“Feeding for the Future: Nutrition and how it shapes future generations” will have a two-tiered structure. Students will receive course instruction as well as a parallel field experience. Instruction will begin with an overview of epigenetics — that our environment affects not only our genetic expression but the genetic potential passed to our offspring. This topic will be followed by instruction laying out the ecological model around the core relationship between nutrition, cognitive development, and professional success. Students will explore the dynamic relationships between food production and distribution, food waste management, food education, food policy, social pressures, structural racism, living wage, access to affordable housing, mass transportation, urban planning, and environmental stewardship — all of which affect food security. This overview will provide the context for a detailed exploration into a systems approach to problem solving using collective impact models.

In parallel with course instruction students will self-select a discipline within the larger ecological model and be matched with a government or non-governmental organization engaged in that discipline (e.g., food waste management). The course will culminate in a Model UN-style week of negotiations where each group, representing their discipline and corresponding agency, will play their role as part of a collaborative solution to food access in the community. Unlike most field components where students play an advisory role, the intention of this course is to embed them in the community to gain a visceral sense and appreciation for the day-to-day challenges of working in a real-world context.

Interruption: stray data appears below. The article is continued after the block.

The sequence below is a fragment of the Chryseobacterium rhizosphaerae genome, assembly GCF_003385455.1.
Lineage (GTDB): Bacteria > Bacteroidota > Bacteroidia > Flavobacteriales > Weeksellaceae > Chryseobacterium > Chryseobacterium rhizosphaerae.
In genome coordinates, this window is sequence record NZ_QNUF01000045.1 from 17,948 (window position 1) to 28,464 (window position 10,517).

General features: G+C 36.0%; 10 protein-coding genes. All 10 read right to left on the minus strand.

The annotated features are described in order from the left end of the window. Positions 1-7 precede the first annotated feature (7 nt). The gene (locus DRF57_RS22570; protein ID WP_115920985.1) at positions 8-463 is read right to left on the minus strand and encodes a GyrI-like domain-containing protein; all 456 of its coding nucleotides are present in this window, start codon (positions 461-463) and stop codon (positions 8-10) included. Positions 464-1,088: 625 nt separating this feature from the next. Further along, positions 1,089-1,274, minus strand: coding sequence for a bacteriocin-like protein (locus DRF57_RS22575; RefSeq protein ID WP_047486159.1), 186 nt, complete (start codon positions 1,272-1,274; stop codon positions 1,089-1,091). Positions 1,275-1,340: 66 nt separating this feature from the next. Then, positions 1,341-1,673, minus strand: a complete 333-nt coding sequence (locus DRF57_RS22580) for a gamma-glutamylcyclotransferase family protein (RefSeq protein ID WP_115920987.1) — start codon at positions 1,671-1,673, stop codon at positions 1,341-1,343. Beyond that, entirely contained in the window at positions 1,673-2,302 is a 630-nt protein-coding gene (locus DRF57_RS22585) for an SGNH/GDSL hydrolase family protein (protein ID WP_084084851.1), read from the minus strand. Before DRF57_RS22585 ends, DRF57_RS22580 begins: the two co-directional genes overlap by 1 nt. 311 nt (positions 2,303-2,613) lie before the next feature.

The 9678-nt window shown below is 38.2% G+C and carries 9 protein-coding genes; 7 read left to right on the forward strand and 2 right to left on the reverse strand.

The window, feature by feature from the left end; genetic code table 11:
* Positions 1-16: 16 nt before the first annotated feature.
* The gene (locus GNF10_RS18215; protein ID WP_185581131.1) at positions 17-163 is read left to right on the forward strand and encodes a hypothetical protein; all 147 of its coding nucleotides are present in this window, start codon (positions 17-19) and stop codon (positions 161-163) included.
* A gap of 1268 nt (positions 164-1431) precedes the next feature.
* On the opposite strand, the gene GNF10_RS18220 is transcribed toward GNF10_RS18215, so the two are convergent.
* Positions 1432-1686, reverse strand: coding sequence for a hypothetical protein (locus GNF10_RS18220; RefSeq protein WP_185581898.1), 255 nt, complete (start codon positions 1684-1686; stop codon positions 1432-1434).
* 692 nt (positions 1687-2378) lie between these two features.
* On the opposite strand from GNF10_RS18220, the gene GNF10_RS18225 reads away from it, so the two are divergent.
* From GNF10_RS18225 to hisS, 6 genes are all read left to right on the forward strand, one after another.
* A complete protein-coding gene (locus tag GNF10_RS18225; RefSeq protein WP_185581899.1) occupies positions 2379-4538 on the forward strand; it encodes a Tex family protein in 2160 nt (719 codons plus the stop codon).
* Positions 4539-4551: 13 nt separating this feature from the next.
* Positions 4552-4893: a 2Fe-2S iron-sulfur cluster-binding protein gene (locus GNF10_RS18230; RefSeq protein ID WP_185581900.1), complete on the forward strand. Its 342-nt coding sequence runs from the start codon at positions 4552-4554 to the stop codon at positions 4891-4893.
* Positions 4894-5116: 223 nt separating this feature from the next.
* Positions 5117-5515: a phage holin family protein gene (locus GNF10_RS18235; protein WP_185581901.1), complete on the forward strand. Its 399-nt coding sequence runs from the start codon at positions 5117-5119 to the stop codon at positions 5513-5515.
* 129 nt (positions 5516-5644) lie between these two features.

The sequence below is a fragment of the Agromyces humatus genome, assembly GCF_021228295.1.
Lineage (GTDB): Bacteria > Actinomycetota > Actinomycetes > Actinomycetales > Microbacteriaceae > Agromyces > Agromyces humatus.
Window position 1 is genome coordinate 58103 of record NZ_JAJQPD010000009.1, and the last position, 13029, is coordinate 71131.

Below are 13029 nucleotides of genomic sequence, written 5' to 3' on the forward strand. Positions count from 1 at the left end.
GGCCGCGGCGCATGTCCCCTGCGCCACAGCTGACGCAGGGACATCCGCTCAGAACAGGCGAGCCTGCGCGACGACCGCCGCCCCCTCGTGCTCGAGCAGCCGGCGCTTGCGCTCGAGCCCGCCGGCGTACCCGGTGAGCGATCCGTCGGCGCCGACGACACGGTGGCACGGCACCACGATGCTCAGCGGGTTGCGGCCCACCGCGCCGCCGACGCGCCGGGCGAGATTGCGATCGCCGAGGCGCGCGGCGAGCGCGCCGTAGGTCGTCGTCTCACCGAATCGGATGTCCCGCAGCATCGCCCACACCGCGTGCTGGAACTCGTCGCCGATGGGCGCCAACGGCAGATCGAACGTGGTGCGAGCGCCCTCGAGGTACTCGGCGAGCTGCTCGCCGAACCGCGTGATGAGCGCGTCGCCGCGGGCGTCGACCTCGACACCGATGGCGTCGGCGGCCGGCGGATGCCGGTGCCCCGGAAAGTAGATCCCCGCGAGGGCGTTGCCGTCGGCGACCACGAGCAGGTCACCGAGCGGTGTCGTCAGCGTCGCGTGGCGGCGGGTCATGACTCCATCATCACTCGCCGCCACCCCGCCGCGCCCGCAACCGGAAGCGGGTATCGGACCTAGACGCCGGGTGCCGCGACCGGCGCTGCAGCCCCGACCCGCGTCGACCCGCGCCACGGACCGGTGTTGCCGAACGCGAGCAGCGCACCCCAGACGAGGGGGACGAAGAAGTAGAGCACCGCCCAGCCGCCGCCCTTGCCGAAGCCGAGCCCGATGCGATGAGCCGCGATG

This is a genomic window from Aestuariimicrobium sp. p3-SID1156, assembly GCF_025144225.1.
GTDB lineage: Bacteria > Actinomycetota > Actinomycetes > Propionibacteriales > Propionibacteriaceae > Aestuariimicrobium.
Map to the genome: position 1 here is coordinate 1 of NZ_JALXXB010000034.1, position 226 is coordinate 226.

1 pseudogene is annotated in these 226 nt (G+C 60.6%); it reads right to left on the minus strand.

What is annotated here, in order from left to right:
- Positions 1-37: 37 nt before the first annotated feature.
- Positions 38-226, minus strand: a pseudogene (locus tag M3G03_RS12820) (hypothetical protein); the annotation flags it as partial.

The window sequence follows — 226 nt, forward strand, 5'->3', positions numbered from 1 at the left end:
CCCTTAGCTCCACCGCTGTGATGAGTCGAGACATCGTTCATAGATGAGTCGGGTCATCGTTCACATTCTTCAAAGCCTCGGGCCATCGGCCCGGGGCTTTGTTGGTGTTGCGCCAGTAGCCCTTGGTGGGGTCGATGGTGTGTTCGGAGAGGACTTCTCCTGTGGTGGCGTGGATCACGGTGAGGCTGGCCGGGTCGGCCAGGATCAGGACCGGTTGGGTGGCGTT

Why She Does It:

“In my past experience creating engaged learning experiences for students, I often heard statements like, ‘I didn’t realize how gray (or messy) the ‘real world’ can be.’ It is a tremendous opportunity to experience theory in practice and understand how to temper and balance academic knowledge with interpersonal skills to develop creative solutions. Engaged learning experiences helps students build self-awareness, self-confidence, and even humility that will help them succeed after they graduate.”

Faculty Profile:

Anna Kelles


Jamila Michener

Assistant Professor, Government, College of Arts and Sciences

About the Project:

As a faculty fellow, Michener will design a community-engagement component for her spring 2017 undergraduate lecture course on “Prisons, Politics, and Policy.” The course will examine the policies that are implicated in the imprisonment of large numbers of people in the United States and the politics at the root of those policies. A key focus of the course will be on the lived experiences of those who are most directly impacted by the carceral state. To that end, she will cultivate collaboration between Cornell students taking the class and local organizations that offer support services to formerly incarcerated persons. The goal of this partnership will be two-fold: 1) to provide students with a learning-rich opportunity for civic engagement and 2) to strengthen and amplify the efforts of the Ithaca community to address the challenges produced by mass incarceration. The support of the Office of Engagement Initiatives will be crucial to coordinating this endeavor.

Why She Does It:

In her research and teaching, Michener always seeks to connect the insights of academic scholarship to the practice of informed and engaged citizenship. This is part of that larger commitment.

Learn More:

jamilamichener.net

twitter.com/povertyscholar

Faculty Profile:

Jamila Michener


Laurie Miller

Associate Director, CIPA Public Engagement, and Capstone Instructor, College of Human Ecology

Field of Work:

Public policy, social policy

About the Project: